Gothic: ufar adv/prep over, above, beyond LRC
  ufarō prep over, above, upon LRC
Oscan: supruis adv/prep over, above W7
Umbrian: super adv/prep over, above W7
Latin: hyper- pfx hyper- W7
  insuper adv above, on top LRC
  summa n.fem sum, highest point W7
  summus, summa, summum adj.sup highest W7
  super- pfx super- W7
  super adv/prep over, above W7
  superabilis adj possible to beat W7
  superbus adj proud, excellent W7
  superferō, superferre vb to carry over, raise high W7
  superior adj.comp better W7
  supernus adj of above W7
  supero, superare vb to surmount W7
  superus, supera, superum adj.comp upper, higher, re: gods LRC
  supra- pfx supra-, beyond, earlier W7
  supra prep above, beyond, earlier W7
  supremus adj.sup highest W7
Vulgar Latin: superanus adj of above W7
Portuguese: sôbre prep over, about, concerning TLL
Old French: somete n.masc summit W7
  soverain adj/n.masc sovereign W7
  sum n.fem top W7
  summe n.fem summit W7
  sur- pfx sur- W7
Middle French: somete n.masc summit W7
  supérieur adj.comp superior W7
  supernal adj of above W7
French: soubrette n.fem maid, soubrette W7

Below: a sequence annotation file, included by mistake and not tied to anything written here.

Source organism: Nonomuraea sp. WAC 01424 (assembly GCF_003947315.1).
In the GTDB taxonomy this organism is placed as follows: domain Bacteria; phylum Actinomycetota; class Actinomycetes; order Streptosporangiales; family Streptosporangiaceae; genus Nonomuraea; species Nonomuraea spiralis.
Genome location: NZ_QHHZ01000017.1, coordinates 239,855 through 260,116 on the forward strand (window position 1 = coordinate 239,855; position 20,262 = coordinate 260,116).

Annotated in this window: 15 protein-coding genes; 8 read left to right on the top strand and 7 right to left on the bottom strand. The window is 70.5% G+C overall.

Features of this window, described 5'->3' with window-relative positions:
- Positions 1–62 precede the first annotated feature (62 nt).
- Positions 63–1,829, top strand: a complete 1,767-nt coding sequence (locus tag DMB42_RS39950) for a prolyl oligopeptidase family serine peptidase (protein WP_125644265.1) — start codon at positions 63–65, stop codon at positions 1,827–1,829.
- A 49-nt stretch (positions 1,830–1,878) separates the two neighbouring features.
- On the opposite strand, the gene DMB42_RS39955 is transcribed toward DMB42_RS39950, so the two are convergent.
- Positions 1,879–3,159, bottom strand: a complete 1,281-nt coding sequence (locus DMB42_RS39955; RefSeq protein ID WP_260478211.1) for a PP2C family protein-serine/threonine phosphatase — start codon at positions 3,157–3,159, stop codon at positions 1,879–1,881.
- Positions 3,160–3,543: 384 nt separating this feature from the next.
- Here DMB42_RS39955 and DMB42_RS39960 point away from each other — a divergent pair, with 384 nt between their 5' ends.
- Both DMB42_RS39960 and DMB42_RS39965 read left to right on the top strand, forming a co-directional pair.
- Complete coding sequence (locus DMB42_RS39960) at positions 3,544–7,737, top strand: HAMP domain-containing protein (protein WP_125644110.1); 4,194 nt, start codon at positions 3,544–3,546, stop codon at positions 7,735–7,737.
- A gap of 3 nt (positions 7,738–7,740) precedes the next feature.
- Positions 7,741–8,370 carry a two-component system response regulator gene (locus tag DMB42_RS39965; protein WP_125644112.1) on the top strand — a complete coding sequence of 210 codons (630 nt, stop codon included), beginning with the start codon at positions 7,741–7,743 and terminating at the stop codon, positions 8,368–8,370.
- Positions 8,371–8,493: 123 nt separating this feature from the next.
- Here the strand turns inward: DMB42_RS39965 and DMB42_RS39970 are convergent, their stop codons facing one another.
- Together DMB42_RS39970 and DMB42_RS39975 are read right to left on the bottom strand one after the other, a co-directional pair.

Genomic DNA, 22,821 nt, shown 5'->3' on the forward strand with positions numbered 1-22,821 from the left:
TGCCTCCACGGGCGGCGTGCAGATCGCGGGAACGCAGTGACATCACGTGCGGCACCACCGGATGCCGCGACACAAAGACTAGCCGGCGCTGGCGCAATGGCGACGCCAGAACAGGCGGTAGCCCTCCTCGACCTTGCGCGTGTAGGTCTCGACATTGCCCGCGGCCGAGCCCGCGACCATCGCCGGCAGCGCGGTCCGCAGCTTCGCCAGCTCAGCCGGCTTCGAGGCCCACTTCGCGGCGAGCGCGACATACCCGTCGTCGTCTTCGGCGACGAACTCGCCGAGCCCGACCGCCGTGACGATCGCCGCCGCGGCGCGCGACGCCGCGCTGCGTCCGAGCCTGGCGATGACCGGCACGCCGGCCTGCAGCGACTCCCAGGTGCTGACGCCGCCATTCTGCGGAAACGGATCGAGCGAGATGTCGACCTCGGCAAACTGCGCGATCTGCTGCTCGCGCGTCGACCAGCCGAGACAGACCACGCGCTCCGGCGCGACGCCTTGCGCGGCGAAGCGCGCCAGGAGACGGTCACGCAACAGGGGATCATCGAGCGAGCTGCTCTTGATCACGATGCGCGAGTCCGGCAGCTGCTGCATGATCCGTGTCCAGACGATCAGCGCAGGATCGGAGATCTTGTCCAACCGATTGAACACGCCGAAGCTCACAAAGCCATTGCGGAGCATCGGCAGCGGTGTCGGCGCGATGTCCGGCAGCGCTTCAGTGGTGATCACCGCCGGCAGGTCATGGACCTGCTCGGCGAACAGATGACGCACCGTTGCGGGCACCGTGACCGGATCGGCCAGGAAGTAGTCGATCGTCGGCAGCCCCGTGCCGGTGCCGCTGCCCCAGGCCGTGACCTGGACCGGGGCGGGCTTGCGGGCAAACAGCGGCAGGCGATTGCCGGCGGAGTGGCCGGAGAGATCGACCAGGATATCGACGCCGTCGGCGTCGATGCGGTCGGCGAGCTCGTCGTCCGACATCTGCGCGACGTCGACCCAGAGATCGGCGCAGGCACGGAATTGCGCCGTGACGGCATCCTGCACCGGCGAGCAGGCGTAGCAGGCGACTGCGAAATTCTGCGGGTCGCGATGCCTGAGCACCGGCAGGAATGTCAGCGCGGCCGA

Provençal: soubra vb to surmount, exceed W7
  soubret adj coy W7
  soubreto n.fem soubrette W7
Italian: sobre prep over, about, concerning TLL
  sopra prep on, upon, above W7
  soprano n.masc soprano W7
  sovra prep on, upon, above W7
Greek: ὑπέρ prep/adv for, over, above LRC
  ὑπέρᾱ n upper rope GED
  ὕπερος n pestle GED
Classical Armenian: veray prep on, over LRC


Key to Part-of-Speech/Grammatical feature abbreviations:

Abbrev. Meaning
fem=feminine (gender)
masc=masculine (gender)

Key to information Source codes (always with 'LRC' as editor):

Code Citation
AHD=Calvert Watkins: The American Heritage Dictionary of Indo-European Roots, 2nd ed. (2000)
ASD=Joseph Bosworth and T. Northcote Toller: An Anglo-Saxon Dictionary (1898)
CDC=W.D. Whitney and B.E. Smith: The Century Dictionary and Cyclopedia (1889-1911)
GED=Winfred P. Lehmann: A Gothic Etymological Dictionary (1986)
LRC=Linguistics Research Center, University of Texas, Austin
TLL=Frederick Bodmer: The Loom of Language (1944)
W7=Webster's Seventh New Collegiate Dictionary (1963)